How To Be A Motivational Caregiver
Being a caregiver for a senior citizen can be extremely frustrating for both the caregiver and the person being taken care of. Sometimes there’s just an unprecedented disconnect for whatever reason, and it can be misperceived as bullying.
One contributor with AARP opened up about his experience being a caregiver who unintentionally ‘bullied’ the person he was caring for. After realizing what he was doing, he took a step back to analyze the situation and come up with ways to motivate a senior citizen to follow plans without feeling bullied or pushed around.
Do not put tasks above the relationship
It’s important to detect what are front-burner tasks and back-burner tasks. Some tasks need to be accomplished no matter what, such as administering daily medications, in which case the caregiver should be very firm about completing the task. For back-burner tasks that don’t have a level of importance compared to front-burner tasks, however, the caregiver should be willing to shift plans and accommodate what the patient is desiring.
Develop proper approaches and strategies
There’s a certain way that all caregivers should approach their patients in order to make sure the relationship is not severed and that everything is going according to plan. Most patients will respond positively to a gentle, caring tone, but it really is all based on the personality of the patient—and their mood, because your go-to approach is bound to change based on the day.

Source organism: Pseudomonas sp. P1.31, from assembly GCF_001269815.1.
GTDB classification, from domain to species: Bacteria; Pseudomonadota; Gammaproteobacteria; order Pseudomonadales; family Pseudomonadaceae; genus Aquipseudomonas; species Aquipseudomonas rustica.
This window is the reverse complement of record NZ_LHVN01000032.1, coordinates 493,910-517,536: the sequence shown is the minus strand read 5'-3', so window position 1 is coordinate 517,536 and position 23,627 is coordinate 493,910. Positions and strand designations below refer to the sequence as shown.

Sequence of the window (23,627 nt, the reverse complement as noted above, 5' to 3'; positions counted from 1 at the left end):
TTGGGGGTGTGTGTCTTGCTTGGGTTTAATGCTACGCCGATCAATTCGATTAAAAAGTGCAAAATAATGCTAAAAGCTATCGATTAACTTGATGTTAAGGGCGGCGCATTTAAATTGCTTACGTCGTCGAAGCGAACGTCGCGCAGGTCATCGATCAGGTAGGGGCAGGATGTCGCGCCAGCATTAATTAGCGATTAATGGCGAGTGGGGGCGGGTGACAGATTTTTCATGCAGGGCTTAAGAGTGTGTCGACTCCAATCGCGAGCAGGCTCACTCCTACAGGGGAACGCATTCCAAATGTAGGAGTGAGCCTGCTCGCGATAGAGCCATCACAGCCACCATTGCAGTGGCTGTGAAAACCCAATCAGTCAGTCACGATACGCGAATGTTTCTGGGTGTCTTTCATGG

Feedback is important
Be sure to clarify with the patient that they are being treated the way they wish to be treated. It’s easy for them to misinterpret your help for something else, so it’s always a good idea to check in and make sure that you’re both on the same page. The answer you receive should always be taken seriously and into high consideration, even if it means changing your overall demeanor and approach to care. It’s always helpful to ask outside sources for feedback as well.
Be aware of bullying behaviors
It’s important to remember that caregiving isn’t about forcing someone to do something, no matter what it takes. It’s about caring. It’s easy for someone to use sheer force on a patient if they find that it makes the person comply with plans. This ties into the first tip; stop and reconsider the task at hand. Bullying and force can never be justified.
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Check out the video below on one woman’s personal experience with a dedicated caregiver while being a quadriplegic and being diagnosed with stage 3 breast cancer.
This story originally appeared at Do You Remember by Jane Kenney.